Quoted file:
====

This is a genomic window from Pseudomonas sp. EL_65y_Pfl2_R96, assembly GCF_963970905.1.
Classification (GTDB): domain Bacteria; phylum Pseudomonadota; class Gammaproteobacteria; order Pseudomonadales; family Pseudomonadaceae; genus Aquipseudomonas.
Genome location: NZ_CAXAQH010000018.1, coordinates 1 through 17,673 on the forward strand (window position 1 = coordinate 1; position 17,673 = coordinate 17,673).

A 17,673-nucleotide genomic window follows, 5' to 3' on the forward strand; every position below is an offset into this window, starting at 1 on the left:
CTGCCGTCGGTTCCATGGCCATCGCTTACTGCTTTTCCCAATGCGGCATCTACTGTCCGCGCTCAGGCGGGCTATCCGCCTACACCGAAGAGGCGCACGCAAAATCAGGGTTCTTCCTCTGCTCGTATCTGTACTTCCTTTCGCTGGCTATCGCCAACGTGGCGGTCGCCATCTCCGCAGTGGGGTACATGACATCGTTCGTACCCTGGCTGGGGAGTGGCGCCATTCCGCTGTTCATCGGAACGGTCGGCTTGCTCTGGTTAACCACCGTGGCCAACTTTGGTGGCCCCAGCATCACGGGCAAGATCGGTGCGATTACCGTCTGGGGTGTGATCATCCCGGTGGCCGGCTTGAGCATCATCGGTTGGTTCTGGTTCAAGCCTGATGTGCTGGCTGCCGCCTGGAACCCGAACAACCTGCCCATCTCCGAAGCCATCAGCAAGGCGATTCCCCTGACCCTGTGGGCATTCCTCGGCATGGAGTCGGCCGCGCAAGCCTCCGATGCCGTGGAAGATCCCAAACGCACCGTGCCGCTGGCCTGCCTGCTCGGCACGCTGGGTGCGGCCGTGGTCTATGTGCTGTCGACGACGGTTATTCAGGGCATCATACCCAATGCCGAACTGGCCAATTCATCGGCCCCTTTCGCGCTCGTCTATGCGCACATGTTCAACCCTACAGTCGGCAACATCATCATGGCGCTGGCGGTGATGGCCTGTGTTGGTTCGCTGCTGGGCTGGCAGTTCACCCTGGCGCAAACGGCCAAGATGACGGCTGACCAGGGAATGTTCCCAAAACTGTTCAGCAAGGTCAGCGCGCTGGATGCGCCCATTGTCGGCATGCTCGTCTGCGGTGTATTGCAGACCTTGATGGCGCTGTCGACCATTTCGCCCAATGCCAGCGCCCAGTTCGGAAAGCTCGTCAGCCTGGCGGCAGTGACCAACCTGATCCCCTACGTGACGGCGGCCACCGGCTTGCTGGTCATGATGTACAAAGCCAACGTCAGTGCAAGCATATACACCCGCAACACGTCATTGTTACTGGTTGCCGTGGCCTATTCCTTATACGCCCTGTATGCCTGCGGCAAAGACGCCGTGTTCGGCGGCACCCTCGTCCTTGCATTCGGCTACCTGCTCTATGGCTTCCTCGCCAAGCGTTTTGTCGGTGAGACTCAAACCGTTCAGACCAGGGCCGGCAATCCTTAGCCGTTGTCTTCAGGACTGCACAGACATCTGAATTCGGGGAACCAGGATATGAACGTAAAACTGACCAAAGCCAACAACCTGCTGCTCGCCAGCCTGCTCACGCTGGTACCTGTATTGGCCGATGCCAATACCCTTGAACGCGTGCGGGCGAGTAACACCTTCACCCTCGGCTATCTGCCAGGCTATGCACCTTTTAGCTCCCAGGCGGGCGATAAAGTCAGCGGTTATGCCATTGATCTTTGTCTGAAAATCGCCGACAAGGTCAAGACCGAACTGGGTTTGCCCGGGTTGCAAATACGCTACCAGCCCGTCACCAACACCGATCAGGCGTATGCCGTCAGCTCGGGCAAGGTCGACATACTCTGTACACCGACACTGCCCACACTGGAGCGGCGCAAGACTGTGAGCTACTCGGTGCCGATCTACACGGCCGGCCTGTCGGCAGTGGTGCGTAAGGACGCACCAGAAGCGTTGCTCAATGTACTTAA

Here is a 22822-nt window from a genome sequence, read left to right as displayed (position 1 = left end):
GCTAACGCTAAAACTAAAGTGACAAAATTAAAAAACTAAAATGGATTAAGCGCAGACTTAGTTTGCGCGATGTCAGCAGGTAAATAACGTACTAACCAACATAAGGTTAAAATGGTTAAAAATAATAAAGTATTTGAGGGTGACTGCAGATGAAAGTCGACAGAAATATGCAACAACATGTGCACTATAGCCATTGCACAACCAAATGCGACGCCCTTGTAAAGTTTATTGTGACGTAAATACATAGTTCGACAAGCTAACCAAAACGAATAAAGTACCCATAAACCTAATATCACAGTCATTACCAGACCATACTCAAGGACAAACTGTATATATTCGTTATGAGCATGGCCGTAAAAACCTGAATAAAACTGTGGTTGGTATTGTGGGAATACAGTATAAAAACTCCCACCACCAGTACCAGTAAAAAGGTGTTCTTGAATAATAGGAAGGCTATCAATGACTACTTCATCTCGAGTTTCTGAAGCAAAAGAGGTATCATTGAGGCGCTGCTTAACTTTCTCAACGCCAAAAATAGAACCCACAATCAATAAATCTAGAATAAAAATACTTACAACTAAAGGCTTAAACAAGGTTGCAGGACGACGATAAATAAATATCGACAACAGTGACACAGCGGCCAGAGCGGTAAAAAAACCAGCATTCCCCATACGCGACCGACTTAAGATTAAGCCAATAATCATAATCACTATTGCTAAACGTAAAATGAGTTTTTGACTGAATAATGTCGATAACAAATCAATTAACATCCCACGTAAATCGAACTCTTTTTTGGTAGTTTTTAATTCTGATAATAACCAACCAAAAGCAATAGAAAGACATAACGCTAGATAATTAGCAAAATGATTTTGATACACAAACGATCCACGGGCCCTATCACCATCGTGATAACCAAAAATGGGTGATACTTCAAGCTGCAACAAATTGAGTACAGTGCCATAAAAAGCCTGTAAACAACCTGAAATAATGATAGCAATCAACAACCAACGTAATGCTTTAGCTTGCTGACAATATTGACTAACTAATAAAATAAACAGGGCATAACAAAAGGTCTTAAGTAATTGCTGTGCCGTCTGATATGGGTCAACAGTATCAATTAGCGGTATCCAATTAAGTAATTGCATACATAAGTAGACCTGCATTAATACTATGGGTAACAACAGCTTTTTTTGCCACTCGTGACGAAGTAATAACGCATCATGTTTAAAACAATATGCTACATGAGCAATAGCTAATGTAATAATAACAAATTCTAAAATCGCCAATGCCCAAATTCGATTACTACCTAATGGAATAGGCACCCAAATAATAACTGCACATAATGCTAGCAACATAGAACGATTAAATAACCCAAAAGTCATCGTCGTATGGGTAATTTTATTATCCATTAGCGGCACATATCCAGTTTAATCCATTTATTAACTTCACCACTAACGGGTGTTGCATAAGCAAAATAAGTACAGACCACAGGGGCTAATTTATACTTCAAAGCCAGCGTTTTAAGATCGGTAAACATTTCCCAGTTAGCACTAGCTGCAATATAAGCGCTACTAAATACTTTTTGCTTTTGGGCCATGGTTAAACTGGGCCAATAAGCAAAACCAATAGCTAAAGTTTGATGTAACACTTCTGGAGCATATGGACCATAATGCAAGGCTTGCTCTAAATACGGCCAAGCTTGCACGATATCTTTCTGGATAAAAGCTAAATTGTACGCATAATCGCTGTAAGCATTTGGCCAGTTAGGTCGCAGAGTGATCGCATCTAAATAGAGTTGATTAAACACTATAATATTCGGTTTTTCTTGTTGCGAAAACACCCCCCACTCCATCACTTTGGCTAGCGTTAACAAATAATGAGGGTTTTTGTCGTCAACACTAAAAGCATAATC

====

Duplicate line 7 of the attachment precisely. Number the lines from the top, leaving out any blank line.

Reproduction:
GCTAACGCTAAAACTAAAGTGACAAAATTAAAAAACTAAAATGGATTAAGCGCAGACTTAGTTTGCGCGATGTCAGCAGGTAAATAACGTACTAACCAACATAAGGTTAAAATGGTTAAAAATAATAAAGTATTTGAGGGTGACTGCAGATGAAAGTCGACAGAAATATGCAACAACATGTGCACTATAGCCATTGCACAACCAAATGCGACGCCCTTGTAAAGTTTATTGTGACGTAAATACATAGTTCGACAAGCTAACCAAAACGAATAAAGTACCCATAAACCTAATATCACAGTCATTACCAGACCATACTCAAGGACAAACTGTATATATTCGTTATGAGCATGGCCGTAAAAACCTGAATAAAACTGTGGTTGGTATTGTGGGAATACAGTATAAAAACTCCCACCACCAGTACCAGTAAAAAGGTGTTCTTGAATAATAGGAAGGCTATCAATGACTACTTCATCTCGAGTTTCTGAAGCAAAAGAGGTATCATTGAGGCGCTGCTTAACTTTCTCAACGCCAAAAATAGAACCCACAATCAATAAATCTAGAATAAAAATACTTACAACTAAAGGCTTAAACAAGGTTGCAGGACGACGATAAATAAATATCGACAACAGTGACACAGCGGCCAGAGCGGTAAAAAAACCAGCATTCCCCATACGCGACCGACTTAAGATTAAGCCAATAATCATAATCACTATTGCTAAACGTAAAATGAGTTTTTGACTGAATAATGTCGATAACAAATCAATTAACATCCCACGTAAATCGAACTCTTTTTTGGTAGTTTTTAATTCTGATAATAACCAACCAAAAGCAATAGAAAGACATAACGCTAGATAATTAGCAAAATGATTTTGATACACAAACGATCCACGGGCCCTATCACCATCGTGATAACCAAAAATGGGTGATACTTCAAGCTGCAACAAATTGAGTACAGTGCCATAAAAAGCCTGTAAACAACCTGAAATAATGATAGCAATCAACAACCAACGTAATGCTTTAGCTTGCTGACAATATTGACTAACTAATAAAATAAACAGGGCATAACAAAAGGTCTTAAGTAATTGCTGTGCCGTCTGATATGGGTCAACAGTATCAATTAGCGGTATCCAATTAAGTAATTGCATACATAAGTAGACCTGCATTAATACTATGGGTAACAACAGCTTTTTTTGCCACTCGTGACGAAGTAATAACGCATCATGTTTAAAACAATATGCTACATGAGCAATAGCTAATGTAATAATAACAAATTCTAAAATCGCCAATGCCCAAATTCGATTACTACCTAATGGAATAGGCACCCAAATAATAACTGCACATAATGCTAGCAACATAGAACGATTAAATAACCCAAAAGTCATCGTCGTATGGGTAATTTTATTATCCATTAGCGGCACATATCCAGTTTAATCCATTTATTAACTTCACCACTAACGGGTGTTGCATAAGCAAAATAAGTACAGACCACAGGGGCTAATTTATACTTCAAAGCCAGCGTTTTAAGATCGGTAAACATTTCCCAGTTAGCACTAGCTGCAATATAAGCGCTACTAAATACTTTTTGCTTTTGGGCCATGGTTAAACTGGGCCAATAAGCAAAACCAATAGCTAAAGTTTGATGTAACACTTCTGGAGCATATGGACCATAATGCAAGGCTTGCTCTAAATACGGCCAAGCTTGCACGATATCTTTCTGGATAAAAGCTAAATTGTACGCATAATCGCTGTAAGCATTTGGCCAGTTAGGTCGCAGAGTGATCGCATCTAAATAGAGTTGATTAAACACTATAATATTCGGTTTTTCTTGTTGCGAAAACACCCCCCACTCCATCACTTTGGCTAGCGTTAACAAATAATGAGGGTTTTTGTCGTCAACACTAAAAGCATAATC